Q&A With: Joe Bishop of Roger E. Sides Elementary, Karnes City, Texas

Background

Photo of children playingRoger E. Sides Elementary School (R.E.S.) received a $1,000 SRTS mini grant from the National Center to support the school's ongoing efforts to increase safe walking and bicycling to school. We caught up with Joe Bishop, an R.E.S. fifth grade science teacher, to learn more about their Bike Club and to hear about some of its successes.

Q: What is the Bike Club and what is the purpose of it?

A: The R.E.S. Bike Club is set up as a bike and community service club. Anyone in our school is welcome to become a member and the purpose of the club is to teach the kids safety, work ethic and responsibility. The Bike Club also gives kids a purpose after school, rather than just watching TV, and an opportunity to be mobile and exercise on their own. I believe that if we raise kids who are self-sufficient, they will be self-sufficient adults.

Q: How does the Bike Club program operate?

A: The Bike Club is set up so students can earn points by completing small tasks after school, such as beautifying flower beds or cleaning classrooms, which can be used to "purchase" bike parts, accessories and helmets at the school store. Once the students have earned the points and parts they need to repair their bikes, they can bring them to a free weekly bike repair workshop where I am joined by experienced students and other volunteers to help make the repairs.

A student can also earn a bike by writing a one-page letter to our school's principal describing why he or she would like a bike. The principal then talks with each student's teacher to determine where that particular student could improve in the classroom, i.e. grades, conduct or responsibility, and a contract is created between the student and the principal with that personal improvement goal in mind. If all requirements of the contract are upheld for a month, the student can earn a bike. To date, all 36 students who have written letters have upheld their contracts and earned their own bike.

Q: What or who inspired R.E.S. Elementary to create the Bike Club?

A: Many of the children that attend our school come from single parent homes, and often either the TV becomes the babysitter or they get into trouble because they have nothing to do after school. The idea for the Bike Club stemmed from seeing a need for a fun and safe way to keep kids entertained after school and the kids were really receptive to it.

Biking has always been a big part of my life so forming the Bike Club was the natural choice for me to get involved. I may have started the Bike Club, but lots of folks have pitched in by donating their time, money, and bikes and bike parts.

Q: Can you describe some of the results of the Bike Club?

A: Sure. There are four "results" of the Bike Club that are particularly impressive in my mind:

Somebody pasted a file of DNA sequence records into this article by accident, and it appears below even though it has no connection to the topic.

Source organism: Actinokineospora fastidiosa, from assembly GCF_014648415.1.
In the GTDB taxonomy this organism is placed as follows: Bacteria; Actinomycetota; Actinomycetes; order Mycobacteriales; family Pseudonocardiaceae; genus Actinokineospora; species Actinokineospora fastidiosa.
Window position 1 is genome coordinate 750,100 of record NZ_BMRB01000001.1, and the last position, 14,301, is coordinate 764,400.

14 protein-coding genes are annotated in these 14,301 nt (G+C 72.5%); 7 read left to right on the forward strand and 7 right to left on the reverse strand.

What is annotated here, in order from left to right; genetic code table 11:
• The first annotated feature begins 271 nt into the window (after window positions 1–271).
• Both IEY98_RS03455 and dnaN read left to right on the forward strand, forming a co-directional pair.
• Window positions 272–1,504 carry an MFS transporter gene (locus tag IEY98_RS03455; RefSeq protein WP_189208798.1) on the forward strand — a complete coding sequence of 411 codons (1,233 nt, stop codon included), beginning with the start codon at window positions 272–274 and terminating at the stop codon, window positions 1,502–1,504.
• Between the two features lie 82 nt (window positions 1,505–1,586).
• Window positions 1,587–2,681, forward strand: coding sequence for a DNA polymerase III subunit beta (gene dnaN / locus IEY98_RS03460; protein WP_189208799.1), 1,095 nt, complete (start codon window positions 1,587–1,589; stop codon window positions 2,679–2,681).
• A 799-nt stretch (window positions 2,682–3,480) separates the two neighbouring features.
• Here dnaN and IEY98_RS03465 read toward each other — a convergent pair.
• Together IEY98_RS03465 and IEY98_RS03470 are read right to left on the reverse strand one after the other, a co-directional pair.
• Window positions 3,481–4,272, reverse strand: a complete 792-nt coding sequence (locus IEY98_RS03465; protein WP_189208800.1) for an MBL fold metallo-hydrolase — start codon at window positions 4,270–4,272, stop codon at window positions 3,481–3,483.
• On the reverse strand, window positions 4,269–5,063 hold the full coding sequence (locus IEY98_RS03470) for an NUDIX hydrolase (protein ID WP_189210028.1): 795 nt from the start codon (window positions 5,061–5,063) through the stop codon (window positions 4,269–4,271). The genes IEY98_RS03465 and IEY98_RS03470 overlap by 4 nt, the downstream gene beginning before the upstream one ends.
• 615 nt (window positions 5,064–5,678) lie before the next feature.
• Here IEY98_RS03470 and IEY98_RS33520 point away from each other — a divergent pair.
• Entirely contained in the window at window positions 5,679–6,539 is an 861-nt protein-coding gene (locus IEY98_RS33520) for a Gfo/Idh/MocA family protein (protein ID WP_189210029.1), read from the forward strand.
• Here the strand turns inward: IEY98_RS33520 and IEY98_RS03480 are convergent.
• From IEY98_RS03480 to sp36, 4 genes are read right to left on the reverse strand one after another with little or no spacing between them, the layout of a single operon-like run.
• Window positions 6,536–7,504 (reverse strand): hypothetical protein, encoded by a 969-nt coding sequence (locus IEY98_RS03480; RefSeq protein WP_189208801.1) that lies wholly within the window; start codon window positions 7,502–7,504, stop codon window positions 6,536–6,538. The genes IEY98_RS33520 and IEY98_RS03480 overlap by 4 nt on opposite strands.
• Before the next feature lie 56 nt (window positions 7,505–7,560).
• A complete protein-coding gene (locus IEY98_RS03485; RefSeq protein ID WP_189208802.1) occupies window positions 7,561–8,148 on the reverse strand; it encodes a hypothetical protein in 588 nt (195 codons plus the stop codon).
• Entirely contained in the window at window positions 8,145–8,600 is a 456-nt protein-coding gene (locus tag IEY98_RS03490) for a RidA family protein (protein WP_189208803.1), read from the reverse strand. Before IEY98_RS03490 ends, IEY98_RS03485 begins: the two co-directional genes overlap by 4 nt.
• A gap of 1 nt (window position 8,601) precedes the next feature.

1. We've empowered the kids to know that if they want something, they can earn it. We have also found that our students are now taking better care of their bikes and generally being more responsible.
  2. We have gone from less than five percent of the student bicycle riders not having or wearing helmets to now 100 percent of kids wearing helmets when they ride to school in our weekly summer bicycle rides and our monthly bicycle rides during the school year.
  3. We've also really impacted the sense of community in Karnes City. The Bike Club now leads a weekly bike ride for between 30 to 100 participants from all different walks of life who ride bicycles or walk together as a group.
  4. And last but not least, some Bike Club members have actually improved their overall performance in the classroom, even after their contractual agreements with the principal are met.

Q: In your opinion, what is most challenging aspect of the Bike Club?

A: Sustainability of the program is the biggest challenge. What will happen to the Bike Club when I retire? Do I continue running the Bike Club after retirement? Will a student volunteer be in charge? I am up for retirement in three years and there is a lot to be figured out before then.

Q: What have you learned that you can share with individuals who are involved with a SRTS program or individuals who are looking to start a SRTS program at their school?

A: We are too much of a give, give society. Kids will work and will work hard, if given the opportunity, especially if they can see what they are working for is tangible. Also, it's important to remember that safety is number one. Push all your students to wear bicycle helmets. And last but not least, when you start a program, get into it and never look back.

Thank you for taking the time to talk with us about the Bike Club, Joe. We hope it's another great year ahead!

If there is an inspirational person/program in your community that you would like us to consider profiling in a future Q&A with column, e-mail Caroline Dickson, dickson@hsrc.unc.edu.